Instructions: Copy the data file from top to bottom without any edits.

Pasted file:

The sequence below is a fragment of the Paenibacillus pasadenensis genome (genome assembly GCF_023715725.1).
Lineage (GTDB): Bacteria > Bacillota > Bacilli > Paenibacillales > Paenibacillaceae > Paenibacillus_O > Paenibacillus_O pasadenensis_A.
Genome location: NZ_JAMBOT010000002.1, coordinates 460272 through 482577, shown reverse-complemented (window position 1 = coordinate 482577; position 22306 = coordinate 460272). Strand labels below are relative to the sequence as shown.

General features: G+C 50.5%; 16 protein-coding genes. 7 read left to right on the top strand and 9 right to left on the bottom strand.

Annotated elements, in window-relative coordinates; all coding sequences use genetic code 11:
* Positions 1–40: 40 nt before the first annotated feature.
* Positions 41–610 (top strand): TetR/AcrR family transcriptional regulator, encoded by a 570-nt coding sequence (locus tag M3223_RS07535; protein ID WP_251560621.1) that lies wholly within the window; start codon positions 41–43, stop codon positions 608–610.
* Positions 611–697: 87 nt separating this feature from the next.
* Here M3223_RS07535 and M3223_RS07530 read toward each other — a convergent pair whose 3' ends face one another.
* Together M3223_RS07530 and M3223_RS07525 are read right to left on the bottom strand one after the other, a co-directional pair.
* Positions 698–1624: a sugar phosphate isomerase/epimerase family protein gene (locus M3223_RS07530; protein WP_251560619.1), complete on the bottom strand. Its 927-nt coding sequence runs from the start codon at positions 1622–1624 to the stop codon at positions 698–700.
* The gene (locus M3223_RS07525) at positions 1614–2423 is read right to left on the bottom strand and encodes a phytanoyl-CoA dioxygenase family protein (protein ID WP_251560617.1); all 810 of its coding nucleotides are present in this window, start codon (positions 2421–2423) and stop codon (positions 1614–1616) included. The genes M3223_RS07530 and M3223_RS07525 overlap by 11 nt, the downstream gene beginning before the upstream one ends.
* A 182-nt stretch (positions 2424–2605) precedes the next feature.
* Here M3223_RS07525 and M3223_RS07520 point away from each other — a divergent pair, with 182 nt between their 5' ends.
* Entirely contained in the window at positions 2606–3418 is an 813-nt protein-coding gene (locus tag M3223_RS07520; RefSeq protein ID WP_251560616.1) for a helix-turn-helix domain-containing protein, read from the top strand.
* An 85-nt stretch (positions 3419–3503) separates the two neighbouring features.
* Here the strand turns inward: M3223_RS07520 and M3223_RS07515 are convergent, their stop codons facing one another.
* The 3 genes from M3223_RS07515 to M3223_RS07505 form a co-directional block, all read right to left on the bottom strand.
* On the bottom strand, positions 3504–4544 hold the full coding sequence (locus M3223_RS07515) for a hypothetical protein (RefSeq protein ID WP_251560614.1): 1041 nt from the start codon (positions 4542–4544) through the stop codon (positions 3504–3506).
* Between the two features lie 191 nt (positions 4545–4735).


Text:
The sequence below is a fragment of the Paenibacillus pasadenensis genome (genome assembly GCF_023715725.1).
Lineage (GTDB): Bacteria > Bacillota > Bacilli > Paenibacillales > Paenibacillaceae > Paenibacillus_O > Paenibacillus_O pasadenensis_A.
Genome location: NZ_JAMBOT010000002.1, coordinates 460272 through 482577, shown reverse-complemented (window position 1 = coordinate 482577; position 22306 = coordinate 460272). Strand labels below are relative to the sequence as shown.

General features: G+C 50.5%; 16 protein-coding genes. 7 read left to right on the top strand and 9 right to left on the bottom strand.

Annotated elements, in window-relative coordinates; all coding sequences use genetic code 11:
* Positions 1–40: 40 nt before the first annotated feature.
* Positions 41–610 (top strand): TetR/AcrR family transcriptional regulator, encoded by a 570-nt coding sequence (locus tag M3223_RS07535; protein ID WP_251560621.1) that lies wholly within the window; start codon positions 41–43, stop codon positions 608–610.
* Positions 611–697: 87 nt separating this feature from the next.
* Here M3223_RS07535 and M3223_RS07530 read toward each other — a convergent pair whose 3' ends face one another.
* Together M3223_RS07530 and M3223_RS07525 are read right to left on the bottom strand one after the other, a co-directional pair.
* Positions 698–1624: a sugar phosphate isomerase/epimerase family protein gene (locus M3223_RS07530; protein WP_251560619.1), complete on the bottom strand. Its 927-nt coding sequence runs from the start codon at positions 1622–1624 to the stop codon at positions 698–700.
* The gene (locus M3223_RS07525) at positions 1614–2423 is read right to left on the bottom strand and encodes a phytanoyl-CoA dioxygenase family protein (protein ID WP_251560617.1); all 810 of its coding nucleotides are present in this window, start codon (positions 2421–2423) and stop codon (positions 1614–1616) included. The genes M3223_RS07530 and M3223_RS07525 overlap by 11 nt, the downstream gene beginning before the upstream one ends.
* A 182-nt stretch (positions 2424–2605) precedes the next feature.
* Here M3223_RS07525 and M3223_RS07520 point away from each other — a divergent pair, with 182 nt between their 5' ends.
* Entirely contained in the window at positions 2606–3418 is an 813-nt protein-coding gene (locus tag M3223_RS07520; RefSeq protein ID WP_251560616.1) for a helix-turn-helix domain-containing protein, read from the top strand.
* An 85-nt stretch (positions 3419–3503) separates the two neighbouring features.
* Here the strand turns inward: M3223_RS07520 and M3223_RS07515 are convergent, their stop codons facing one another.
* The 3 genes from M3223_RS07515 to M3223_RS07505 form a co-directional block, all read right to left on the bottom strand.
* On the bottom strand, positions 3504–4544 hold the full coding sequence (locus M3223_RS07515) for a hypothetical protein (RefSeq protein ID WP_251560614.1): 1041 nt from the start codon (positions 4542–4544) through the stop codon (positions 3504–3506).
* Between the two features lie 191 nt (positions 4545–4735).